Travel Options
by Roberta B. Turner

There are so many destinations, vacation options, hotels, and tours all over the world it makes it challenging to make the right decisions for your own personal travel. You might choose a destination and an activity you would like to experience but how do you know all the details of your options and if what you see on the Internet or in the brochures is accurate and not retouched or generic photos.

Our firm has been in the travel business for many years, and we are familiar with all the options and, like many of you, also rely on the Internet for reference. But what you see is not necessarily what you get. With vacation time both valuable and costly, there are many options for people to consider. For traveling outside the country, it is very important to seek professional assistance in knowing the pros and cons of your future trip. Some items to know include: is there a travel warning in the area, what documents are required to enter the destination, are there options for your dietary needs, what type of transportation is available, and the list goes on. Keep in mind the average American worker gets 11 days of paid vacation per year.

The amount of time people spend on the internet is staggering, and travel sites are extremely popular for those planning a vacation. For many years travel companies like Expedia and Priceline have dominated the media and the Internet. In fact, in 2022 68% of all sales in travel and tourism were made online. There are many of these types of operators that boast great travel deals. What they don’t promote or advise you is that very often hotels and other travel companies limit their access to their own inventory. They also negotiate tour operator rates which provides them with other restrictions because the commission is higher than a travel agent commission.

Many people use online travel agencies (OTAS). 41% of those surveyed prefer booking online travel agencies while 29% book via travel agents or operators.

Among those who took six or more trips in the past three years, 39 percent always/often used a travel advisor, compared to 12 percent who took one or two trips. The action seems to be increasing according to various travel reports.

The Bureau of Labor Statistics estimates there are 53,180 licensed travel agents. So, the question arises: why use a travel agent? There are two types of travel agents: IATA, which is International Air Transport Association, and CLIA, which is Cruise Line International Association agents. CLIA agents do not book travel but can book destinations, hotels and cruises.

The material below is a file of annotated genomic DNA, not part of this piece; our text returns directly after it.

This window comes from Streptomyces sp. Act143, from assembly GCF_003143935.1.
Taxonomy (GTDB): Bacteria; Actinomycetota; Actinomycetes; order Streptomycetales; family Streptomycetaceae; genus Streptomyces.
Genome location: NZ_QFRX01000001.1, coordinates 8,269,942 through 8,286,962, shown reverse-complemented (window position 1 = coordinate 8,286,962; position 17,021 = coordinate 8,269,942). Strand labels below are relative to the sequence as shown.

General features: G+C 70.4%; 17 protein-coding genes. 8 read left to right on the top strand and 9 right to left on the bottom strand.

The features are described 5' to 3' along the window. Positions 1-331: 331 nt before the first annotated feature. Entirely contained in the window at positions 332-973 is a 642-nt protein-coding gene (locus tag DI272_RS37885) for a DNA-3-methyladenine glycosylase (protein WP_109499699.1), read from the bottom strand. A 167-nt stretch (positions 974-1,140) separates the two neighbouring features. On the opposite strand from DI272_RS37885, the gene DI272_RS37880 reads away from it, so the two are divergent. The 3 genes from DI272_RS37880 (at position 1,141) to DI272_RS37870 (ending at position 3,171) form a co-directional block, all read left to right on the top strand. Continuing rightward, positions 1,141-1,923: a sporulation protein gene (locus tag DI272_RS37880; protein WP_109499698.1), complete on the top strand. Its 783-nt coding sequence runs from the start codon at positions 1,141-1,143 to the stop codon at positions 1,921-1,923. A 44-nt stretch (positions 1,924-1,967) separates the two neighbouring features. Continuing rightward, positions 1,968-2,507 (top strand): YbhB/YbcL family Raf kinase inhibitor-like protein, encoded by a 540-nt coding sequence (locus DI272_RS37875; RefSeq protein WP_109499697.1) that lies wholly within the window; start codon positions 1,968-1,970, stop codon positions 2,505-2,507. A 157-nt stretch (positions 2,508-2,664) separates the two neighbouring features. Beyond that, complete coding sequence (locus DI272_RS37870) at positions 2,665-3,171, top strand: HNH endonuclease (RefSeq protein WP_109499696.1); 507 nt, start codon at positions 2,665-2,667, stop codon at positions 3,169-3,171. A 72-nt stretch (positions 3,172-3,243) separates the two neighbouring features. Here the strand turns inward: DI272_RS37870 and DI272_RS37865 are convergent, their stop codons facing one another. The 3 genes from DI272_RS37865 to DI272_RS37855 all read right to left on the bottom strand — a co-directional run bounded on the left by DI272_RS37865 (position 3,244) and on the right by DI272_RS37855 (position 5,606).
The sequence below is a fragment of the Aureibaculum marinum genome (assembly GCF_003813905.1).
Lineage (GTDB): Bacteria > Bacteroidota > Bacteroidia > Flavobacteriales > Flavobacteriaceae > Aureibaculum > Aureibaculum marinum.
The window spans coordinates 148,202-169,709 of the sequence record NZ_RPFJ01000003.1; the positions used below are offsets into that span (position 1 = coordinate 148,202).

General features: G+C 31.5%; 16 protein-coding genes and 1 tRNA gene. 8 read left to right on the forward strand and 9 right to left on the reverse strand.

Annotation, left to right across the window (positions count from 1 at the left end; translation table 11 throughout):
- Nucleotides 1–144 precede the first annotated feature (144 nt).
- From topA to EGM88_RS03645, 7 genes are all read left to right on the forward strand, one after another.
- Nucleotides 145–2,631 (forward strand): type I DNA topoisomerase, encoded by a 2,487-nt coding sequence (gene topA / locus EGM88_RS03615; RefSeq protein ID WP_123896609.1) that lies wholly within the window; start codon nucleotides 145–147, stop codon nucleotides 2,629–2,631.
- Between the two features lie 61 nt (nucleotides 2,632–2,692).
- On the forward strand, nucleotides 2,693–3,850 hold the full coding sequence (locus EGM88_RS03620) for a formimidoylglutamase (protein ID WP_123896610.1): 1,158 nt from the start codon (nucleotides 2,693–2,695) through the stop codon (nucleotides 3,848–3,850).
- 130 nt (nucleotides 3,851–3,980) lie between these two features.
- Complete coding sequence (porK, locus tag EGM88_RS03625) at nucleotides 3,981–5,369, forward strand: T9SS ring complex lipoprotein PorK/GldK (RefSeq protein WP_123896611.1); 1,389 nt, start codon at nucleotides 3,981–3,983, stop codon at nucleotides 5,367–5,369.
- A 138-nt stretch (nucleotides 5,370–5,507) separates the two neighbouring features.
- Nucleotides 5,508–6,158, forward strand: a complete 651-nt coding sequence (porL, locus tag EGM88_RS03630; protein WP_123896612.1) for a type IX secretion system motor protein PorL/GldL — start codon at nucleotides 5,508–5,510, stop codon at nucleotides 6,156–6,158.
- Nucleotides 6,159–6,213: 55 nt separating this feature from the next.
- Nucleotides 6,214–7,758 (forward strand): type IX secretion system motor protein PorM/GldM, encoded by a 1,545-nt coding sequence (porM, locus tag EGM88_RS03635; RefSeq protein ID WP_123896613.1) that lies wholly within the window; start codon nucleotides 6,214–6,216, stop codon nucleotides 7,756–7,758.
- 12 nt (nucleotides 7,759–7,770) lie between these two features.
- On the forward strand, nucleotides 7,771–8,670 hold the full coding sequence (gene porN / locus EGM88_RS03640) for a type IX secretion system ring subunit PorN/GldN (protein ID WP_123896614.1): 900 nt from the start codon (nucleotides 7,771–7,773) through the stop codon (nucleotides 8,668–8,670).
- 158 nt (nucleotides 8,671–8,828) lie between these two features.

One reason travel agents offer value is that it is their full-time job to know and understand the travel options for consumers. They attend trade shows, meet with travel partners, and many travel agents also take advantage of what they are offered by destinations and hotels called Familiarization Trips (FAMS), giving them first-hand knowledge of what they sell.

Other key selling points of travel agents besides knowledge and experience includes pricing. They will know the best ways to book. For instance, when discussing travel with friends very often they don’t realize that many hotels offer a Florida Residents Rate. Another advantage is the price they quote is the price of the trip and does not have hidden fees that often are not included on the big OTA travel sites. So, no surprise, costly add-ons. The bottom line is the advantages of using a travel agent outweigh the big travel companies because you are getting valuable experience, pricing options based on your personal preferences, and no hidden fees.

Travel Weekly reports that last year direct bookings accounted for around 49% of U.S. hotel and lodging online gross bookings, versus OTAs at 51%. Direct bookings are a combination of both travel agent and consumer direct online bookings. It is predicted for the direct bookings to continue to increase in the next year.